Around 1,000-1,500 people turned up on Sunday to protest the planned fuel excise duty hike, although 65,000 had protested on social media and organizers were hoping for a figure closer to 6,000.
The protest initially began as a broad-based attack on the plan, which is yet to be implemented and which could see tax on fuel increase by 10 percent each year for four years, but Sunday's culminating event was organized by the youth wing of the Conservative People's Party (EKRE).
Protesters said if tax hikes will continue, fuel prices will be higher in Estonia than in Finland by 2020. Alternatives such as tax on cars according to horsepower and curbing government running costs were offered.
Jaak Madison, a young EKRE MP, called on IRL and the Free Party to join forces to bring down the 'purple social democrat-liberal' coalition, Postimees reported.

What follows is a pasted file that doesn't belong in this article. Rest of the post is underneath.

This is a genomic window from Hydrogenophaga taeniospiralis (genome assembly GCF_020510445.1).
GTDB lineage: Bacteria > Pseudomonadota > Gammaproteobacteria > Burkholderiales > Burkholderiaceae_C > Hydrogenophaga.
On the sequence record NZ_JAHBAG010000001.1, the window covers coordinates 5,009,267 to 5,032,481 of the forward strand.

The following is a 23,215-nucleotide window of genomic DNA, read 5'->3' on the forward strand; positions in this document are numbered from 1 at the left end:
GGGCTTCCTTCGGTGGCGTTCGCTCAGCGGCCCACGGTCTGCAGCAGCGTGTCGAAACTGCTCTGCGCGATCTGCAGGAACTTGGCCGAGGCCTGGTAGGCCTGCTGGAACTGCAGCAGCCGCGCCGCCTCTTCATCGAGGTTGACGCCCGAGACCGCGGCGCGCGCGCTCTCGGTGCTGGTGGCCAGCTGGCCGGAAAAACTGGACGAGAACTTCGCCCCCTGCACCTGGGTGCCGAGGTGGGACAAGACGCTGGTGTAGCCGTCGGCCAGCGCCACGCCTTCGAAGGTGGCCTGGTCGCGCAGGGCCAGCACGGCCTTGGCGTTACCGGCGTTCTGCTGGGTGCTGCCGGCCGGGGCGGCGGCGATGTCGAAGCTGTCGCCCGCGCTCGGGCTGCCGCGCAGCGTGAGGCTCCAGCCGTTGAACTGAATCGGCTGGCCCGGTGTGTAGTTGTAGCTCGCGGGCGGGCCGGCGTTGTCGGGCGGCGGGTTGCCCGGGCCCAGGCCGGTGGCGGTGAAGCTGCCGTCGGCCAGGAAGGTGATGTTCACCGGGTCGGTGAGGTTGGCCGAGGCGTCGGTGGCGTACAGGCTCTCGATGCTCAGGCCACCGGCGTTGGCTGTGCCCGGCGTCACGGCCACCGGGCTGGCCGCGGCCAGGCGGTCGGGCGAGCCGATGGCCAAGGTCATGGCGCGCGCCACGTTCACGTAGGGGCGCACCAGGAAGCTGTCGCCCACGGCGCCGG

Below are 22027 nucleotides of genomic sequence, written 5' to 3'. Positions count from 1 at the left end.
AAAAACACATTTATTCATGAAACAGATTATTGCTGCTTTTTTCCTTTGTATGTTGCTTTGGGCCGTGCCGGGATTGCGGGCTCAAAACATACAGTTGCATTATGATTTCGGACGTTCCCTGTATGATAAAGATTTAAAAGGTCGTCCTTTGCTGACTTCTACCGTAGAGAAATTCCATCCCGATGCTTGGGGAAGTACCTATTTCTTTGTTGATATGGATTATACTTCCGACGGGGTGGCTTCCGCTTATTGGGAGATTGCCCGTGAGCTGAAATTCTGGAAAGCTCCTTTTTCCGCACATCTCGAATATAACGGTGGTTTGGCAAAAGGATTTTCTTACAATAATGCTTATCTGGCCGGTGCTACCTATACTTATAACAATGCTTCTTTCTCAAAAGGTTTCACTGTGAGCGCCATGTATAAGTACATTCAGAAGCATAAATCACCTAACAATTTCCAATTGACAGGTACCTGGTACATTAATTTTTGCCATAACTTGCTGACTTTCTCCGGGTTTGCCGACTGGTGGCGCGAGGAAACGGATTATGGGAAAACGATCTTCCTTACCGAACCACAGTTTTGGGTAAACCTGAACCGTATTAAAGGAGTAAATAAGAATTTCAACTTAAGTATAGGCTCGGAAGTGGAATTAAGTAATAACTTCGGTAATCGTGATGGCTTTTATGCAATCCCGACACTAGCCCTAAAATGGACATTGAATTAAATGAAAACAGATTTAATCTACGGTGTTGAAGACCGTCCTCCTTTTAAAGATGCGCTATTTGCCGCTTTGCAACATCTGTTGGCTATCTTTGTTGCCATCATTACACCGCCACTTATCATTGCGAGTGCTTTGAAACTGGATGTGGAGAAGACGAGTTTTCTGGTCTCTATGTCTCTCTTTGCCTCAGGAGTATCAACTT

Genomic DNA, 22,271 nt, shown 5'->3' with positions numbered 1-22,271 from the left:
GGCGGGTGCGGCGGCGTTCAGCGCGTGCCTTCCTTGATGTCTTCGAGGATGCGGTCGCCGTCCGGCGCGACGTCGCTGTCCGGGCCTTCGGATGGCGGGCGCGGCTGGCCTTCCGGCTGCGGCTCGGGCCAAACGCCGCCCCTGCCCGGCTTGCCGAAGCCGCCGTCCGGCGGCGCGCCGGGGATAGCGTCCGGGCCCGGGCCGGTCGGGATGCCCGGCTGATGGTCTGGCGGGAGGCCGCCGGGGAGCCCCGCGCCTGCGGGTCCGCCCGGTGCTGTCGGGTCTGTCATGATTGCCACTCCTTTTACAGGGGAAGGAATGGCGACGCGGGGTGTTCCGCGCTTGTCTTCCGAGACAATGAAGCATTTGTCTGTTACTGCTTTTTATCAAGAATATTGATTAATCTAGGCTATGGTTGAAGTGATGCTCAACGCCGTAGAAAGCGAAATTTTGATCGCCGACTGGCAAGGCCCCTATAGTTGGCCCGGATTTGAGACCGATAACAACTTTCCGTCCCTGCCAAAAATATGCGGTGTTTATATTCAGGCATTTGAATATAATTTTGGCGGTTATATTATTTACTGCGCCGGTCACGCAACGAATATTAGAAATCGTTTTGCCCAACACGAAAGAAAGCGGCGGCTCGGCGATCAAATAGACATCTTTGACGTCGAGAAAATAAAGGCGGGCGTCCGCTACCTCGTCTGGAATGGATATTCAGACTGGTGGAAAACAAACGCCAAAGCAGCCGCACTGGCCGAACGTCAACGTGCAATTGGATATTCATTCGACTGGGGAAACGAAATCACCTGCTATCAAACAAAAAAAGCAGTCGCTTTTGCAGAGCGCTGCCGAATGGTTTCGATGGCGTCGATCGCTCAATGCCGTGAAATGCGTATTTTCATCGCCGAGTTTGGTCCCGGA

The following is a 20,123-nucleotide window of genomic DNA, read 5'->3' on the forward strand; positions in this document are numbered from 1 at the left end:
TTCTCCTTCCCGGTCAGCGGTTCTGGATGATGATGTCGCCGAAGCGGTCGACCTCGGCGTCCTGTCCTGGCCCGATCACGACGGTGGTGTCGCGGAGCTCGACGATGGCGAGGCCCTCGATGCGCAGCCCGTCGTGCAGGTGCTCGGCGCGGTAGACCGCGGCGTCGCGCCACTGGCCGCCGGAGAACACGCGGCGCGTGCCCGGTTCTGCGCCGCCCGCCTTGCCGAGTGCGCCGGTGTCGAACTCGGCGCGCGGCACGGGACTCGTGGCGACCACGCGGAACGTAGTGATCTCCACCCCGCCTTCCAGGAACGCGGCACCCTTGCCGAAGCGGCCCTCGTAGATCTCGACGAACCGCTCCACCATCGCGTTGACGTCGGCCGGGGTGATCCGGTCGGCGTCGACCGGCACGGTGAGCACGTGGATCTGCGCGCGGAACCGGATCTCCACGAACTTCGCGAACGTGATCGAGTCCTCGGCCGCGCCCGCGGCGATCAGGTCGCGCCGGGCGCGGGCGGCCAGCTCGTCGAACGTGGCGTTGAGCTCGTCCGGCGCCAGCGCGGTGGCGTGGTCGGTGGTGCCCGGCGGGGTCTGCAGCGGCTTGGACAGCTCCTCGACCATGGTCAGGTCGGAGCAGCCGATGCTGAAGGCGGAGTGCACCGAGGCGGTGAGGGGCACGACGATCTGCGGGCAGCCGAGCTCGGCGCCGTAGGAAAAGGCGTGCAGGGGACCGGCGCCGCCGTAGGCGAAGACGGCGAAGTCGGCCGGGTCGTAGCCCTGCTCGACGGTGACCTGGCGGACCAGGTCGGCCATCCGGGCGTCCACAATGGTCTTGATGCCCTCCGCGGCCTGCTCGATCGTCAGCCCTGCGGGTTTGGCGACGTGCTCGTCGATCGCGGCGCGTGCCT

A second protest has been registered for May 1 in Tartu with EKRE's youth wing, called “Blue Awakening”, promising more events.
PM Taavi Rõivas said fuel prices at petrol stations will increase by 5 cents per liter and the plan has been overdramatized.
The other meeting
As last year, pro-Russian protests failed to attract noticeably more people than journalists covering the event. Sunday's remembrance meeting at the former site of the Bronze Soldier statue saw only around 20 people show up.
Editor: J.M. Laats